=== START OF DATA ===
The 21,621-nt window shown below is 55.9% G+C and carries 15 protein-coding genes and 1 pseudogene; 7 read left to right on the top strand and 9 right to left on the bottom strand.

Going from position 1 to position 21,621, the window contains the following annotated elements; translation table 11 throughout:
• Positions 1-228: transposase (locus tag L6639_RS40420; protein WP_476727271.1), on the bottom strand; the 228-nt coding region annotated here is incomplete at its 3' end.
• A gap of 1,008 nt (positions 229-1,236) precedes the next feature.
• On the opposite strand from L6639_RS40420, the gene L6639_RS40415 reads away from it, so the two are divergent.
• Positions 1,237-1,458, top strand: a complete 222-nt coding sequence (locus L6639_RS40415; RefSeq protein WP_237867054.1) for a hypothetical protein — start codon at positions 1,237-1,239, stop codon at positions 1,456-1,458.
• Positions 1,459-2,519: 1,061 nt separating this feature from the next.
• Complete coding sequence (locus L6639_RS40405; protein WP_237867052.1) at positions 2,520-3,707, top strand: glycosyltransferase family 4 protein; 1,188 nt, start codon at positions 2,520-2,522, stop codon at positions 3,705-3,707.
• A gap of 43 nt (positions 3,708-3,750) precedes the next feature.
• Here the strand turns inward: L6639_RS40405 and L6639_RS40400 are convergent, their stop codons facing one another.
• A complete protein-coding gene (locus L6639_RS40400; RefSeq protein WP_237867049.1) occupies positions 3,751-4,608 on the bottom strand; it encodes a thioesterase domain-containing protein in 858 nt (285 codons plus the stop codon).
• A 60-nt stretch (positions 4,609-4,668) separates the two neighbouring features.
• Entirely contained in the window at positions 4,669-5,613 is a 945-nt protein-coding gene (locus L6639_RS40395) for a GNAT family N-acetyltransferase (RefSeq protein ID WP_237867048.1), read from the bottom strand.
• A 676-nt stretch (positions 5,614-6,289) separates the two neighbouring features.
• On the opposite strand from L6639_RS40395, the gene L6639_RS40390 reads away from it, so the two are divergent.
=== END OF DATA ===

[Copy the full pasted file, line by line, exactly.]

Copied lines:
The 21,621-nt window shown below is 55.9% G+C and carries 15 protein-coding genes and 1 pseudogene; 7 read left to right on the top strand and 9 right to left on the bottom strand.

Going from position 1 to position 21,621, the window contains the following annotated elements; translation table 11 throughout:
• Positions 1-228: transposase (locus tag L6639_RS40420; protein WP_476727271.1), on the bottom strand; the 228-nt coding region annotated here is incomplete at its 3' end.
• A gap of 1,008 nt (positions 229-1,236) precedes the next feature.
• On the opposite strand from L6639_RS40420, the gene L6639_RS40415 reads away from it, so the two are divergent.
• Positions 1,237-1,458, top strand: a complete 222-nt coding sequence (locus L6639_RS40415; RefSeq protein WP_237867054.1) for a hypothetical protein — start codon at positions 1,237-1,239, stop codon at positions 1,456-1,458.
• Positions 1,459-2,519: 1,061 nt separating this feature from the next.
• Complete coding sequence (locus L6639_RS40405; protein WP_237867052.1) at positions 2,520-3,707, top strand: glycosyltransferase family 4 protein; 1,188 nt, start codon at positions 2,520-2,522, stop codon at positions 3,705-3,707.
• A gap of 43 nt (positions 3,708-3,750) precedes the next feature.
• Here the strand turns inward: L6639_RS40405 and L6639_RS40400 are convergent, their stop codons facing one another.
• A complete protein-coding gene (locus L6639_RS40400; RefSeq protein WP_237867049.1) occupies positions 3,751-4,608 on the bottom strand; it encodes a thioesterase domain-containing protein in 858 nt (285 codons plus the stop codon).
• A 60-nt stretch (positions 4,609-4,668) separates the two neighbouring features.
• Entirely contained in the window at positions 4,669-5,613 is a 945-nt protein-coding gene (locus L6639_RS40395) for a GNAT family N-acetyltransferase (RefSeq protein ID WP_237867048.1), read from the bottom strand.
• A 676-nt stretch (positions 5,614-6,289) separates the two neighbouring features.
• On the opposite strand from L6639_RS40395, the gene L6639_RS40390 reads away from it, so the two are divergent.